John Graham Davies
King's Head Theatre
If you're on tenterhooks for the World Cup, you could do worse for a warm-up than Beating Berlusconi. But you don't need a review to tell you that; you can work out from the poster alone that it's pitched at football fans. This review is for everyone else, in whom the idea of the World Cup inspires anything from indifference to nausea, and its advice is this: give Beating Berlusconi a try. It'll surprise you if you let it.
In a nutshell, this one man show is the story of one Liverpool fan's quest to see his team beat AC Milan at the Champions' League final in Istanbul - and to nearly lamp Silvio Berlusconi in the process. But it's as much about how and why he gets there as it is about the match (or the Berlusconi encounter); and the forces driving him Istanbul-wards are personal, political and social as often as they are sporting.
Paul Duckworth is Kenny, our affable EveryScouser; and as well as being a fine comic character actor, Paul Duckworth knows how to play to the crowd, which is invaluable in a play that encourages a certain amount of chanting and heckling. He's got that instant familiarity that turns the show from Theatre into an extended barstool anecdote.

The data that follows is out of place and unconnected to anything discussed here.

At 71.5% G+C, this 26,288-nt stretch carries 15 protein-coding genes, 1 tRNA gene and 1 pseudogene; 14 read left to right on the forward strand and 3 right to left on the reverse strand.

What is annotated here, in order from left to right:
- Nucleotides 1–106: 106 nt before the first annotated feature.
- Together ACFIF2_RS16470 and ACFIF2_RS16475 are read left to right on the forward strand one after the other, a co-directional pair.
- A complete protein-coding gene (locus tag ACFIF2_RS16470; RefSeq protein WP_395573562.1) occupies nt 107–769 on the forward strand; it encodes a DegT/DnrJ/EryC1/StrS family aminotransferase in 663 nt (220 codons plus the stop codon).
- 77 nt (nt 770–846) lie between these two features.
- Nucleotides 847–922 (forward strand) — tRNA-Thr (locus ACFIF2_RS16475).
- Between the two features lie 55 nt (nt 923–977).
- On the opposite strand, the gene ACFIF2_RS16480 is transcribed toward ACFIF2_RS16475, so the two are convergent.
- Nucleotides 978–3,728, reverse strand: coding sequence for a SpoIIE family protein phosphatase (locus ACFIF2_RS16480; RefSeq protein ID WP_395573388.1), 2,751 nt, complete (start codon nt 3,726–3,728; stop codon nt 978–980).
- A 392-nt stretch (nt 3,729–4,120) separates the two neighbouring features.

But it's the occasional touching, visceral appearance of his lifetime's worth of emotional baggage - his indignation at the demonisation of his community after Heysel and Hillsborough, the regret he carries after parting on bad terms with a close friend, his estrangement from his father - which, whatever your views on football, will make you root for Kenny to reach Istanbul whatever it costs him.
If you need an antidote to World Cup fever, Beating Berlusconi is not it. Beating Berlusconi is an inoculation. Even if you don't buy into the hype yourself, it might help you understand why the game means so much to so many people. Like most things worth getting excited about, theatre included, it's "a chance to escape all the shite".
Until 4 July
Reviewer: Matt Boothman